Me, I’m an excellent passenger. So then there were three.
“Let’s call Simmie and see if he wants to go down to Ithaca with us,” Doc said the next morning. And before I could respond, Simmie’s voice was booming over the speaker phone.
Unlike Doc, who tirelessly promotes Syracuse sports on a voluntary basis, Simmie is actually paid by the University to further the cause of Orangemen athletics – a responsibility he has faithfully and successfully seen to for many years. And duty called during the afternoon on which we were attempting to lure him out of town.
“But Donna The Buffalo is playing in Syracuse tomorrow night. Phil and I were already planning to see the show, and I’m sure I could get a few more tickets.”
In relatively blinding speed, a grinding detour of hundreds of miles, done primarily to stitch together the tattered IGTS Tour timetable, had morphed into…Road Trip! Replete with a basketball game, a concert, and a reunion of great friends not recently seen.
I ask you – is a love of sports not the greatest catalyst on the planet?
Just over 24 hours later, Doc, JC and I stood in the foyer outside of Ben Light Gymnasium and marveled at how thirty years later, in spite of massive additions and improvements to a now-sprawling Ithaca College campus, everything in that modest entryway stood apparently unchanged. And when we turned the corner moments later, the same was true. But while “unchanged” was “charming” in the foyer, it was simply “old” inside the gym itself.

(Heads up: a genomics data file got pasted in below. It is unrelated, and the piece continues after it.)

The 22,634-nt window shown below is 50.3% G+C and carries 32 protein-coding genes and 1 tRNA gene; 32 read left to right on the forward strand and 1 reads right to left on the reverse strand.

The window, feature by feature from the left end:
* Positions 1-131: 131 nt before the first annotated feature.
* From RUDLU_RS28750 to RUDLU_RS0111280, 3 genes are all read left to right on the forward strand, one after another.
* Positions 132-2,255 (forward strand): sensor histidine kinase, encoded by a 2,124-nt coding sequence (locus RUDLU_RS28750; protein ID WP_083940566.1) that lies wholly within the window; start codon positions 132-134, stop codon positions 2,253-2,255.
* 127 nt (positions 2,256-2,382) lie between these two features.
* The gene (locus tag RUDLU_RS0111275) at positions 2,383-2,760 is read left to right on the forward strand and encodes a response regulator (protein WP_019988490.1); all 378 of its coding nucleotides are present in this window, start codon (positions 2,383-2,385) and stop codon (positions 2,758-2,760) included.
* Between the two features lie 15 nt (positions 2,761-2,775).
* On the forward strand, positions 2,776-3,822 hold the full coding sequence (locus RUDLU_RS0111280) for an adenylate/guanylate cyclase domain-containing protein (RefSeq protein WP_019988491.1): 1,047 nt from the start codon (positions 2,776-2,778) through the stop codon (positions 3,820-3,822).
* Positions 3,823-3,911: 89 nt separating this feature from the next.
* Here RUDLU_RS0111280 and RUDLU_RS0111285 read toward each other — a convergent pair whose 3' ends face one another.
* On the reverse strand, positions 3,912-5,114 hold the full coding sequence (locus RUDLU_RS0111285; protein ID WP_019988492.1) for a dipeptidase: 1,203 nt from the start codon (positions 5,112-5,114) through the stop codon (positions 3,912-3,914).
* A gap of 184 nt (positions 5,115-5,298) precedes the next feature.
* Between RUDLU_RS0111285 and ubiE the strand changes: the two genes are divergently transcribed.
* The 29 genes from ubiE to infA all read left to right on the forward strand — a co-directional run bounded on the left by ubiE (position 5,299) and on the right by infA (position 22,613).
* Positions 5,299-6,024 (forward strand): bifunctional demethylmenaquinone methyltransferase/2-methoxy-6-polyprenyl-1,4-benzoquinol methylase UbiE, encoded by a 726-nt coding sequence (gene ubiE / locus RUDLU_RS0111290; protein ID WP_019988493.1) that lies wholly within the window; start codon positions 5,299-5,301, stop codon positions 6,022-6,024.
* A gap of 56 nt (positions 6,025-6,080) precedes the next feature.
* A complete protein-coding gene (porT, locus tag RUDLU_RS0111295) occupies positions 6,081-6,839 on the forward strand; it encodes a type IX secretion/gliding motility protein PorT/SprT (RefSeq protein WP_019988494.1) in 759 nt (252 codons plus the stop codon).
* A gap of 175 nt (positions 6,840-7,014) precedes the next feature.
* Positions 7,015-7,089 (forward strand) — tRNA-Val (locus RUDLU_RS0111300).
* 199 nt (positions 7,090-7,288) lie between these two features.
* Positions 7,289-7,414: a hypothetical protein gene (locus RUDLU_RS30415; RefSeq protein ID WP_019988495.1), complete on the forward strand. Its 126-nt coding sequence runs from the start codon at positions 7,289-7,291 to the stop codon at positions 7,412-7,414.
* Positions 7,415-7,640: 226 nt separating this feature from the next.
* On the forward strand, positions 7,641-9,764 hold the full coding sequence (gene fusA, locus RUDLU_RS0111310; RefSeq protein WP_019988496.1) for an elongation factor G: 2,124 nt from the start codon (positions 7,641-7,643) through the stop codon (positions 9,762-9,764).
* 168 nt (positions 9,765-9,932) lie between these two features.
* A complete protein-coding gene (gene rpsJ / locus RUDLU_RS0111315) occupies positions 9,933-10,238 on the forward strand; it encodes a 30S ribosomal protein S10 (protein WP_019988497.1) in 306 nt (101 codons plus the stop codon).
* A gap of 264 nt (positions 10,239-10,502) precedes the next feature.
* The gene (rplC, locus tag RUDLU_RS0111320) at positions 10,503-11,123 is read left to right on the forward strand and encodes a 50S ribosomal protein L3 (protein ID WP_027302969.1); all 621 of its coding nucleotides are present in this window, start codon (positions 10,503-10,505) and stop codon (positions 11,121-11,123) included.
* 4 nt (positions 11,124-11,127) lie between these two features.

It was much, much darker than I had remembered, and for some odd reason they had exacerbated this by hanging a huge black shroud that stretched to cover the far wall. Even Ithaca’s home uniforms, which used to be bright white, were now a more muted gold.
Things also felt imbalanced, perhaps because only the bleacher stacks along one side of the court had been pulled out for the game. On the other side sat little more than the scorer’s table and a row of chairs for each team. In the Olden Days, wide expanses of bleachers had beckoned on both sides.
I know this because the team’s benches used to be on the bottom row of the right-hand bleachers. It was there I sat for many a game, just a short cab ride from a coach who had an alarming inability to remember who I was on game days. Thankfully, my concerns about his fading recall skills were usually allayed during the next practice when it was time for full-court defensive slide drills. Strangest thing.
The game between Ithaca and Utica College began shortly after we were settled, and it became quickly apparent that there’s sound reasoning behind having multiple divisions in college basketball. The quality of play that Doc and I had seen the night before in the Ivy League – which is generally considered on the low end of the Division I talent spectrum – was vastly superior to what we were witnessing here.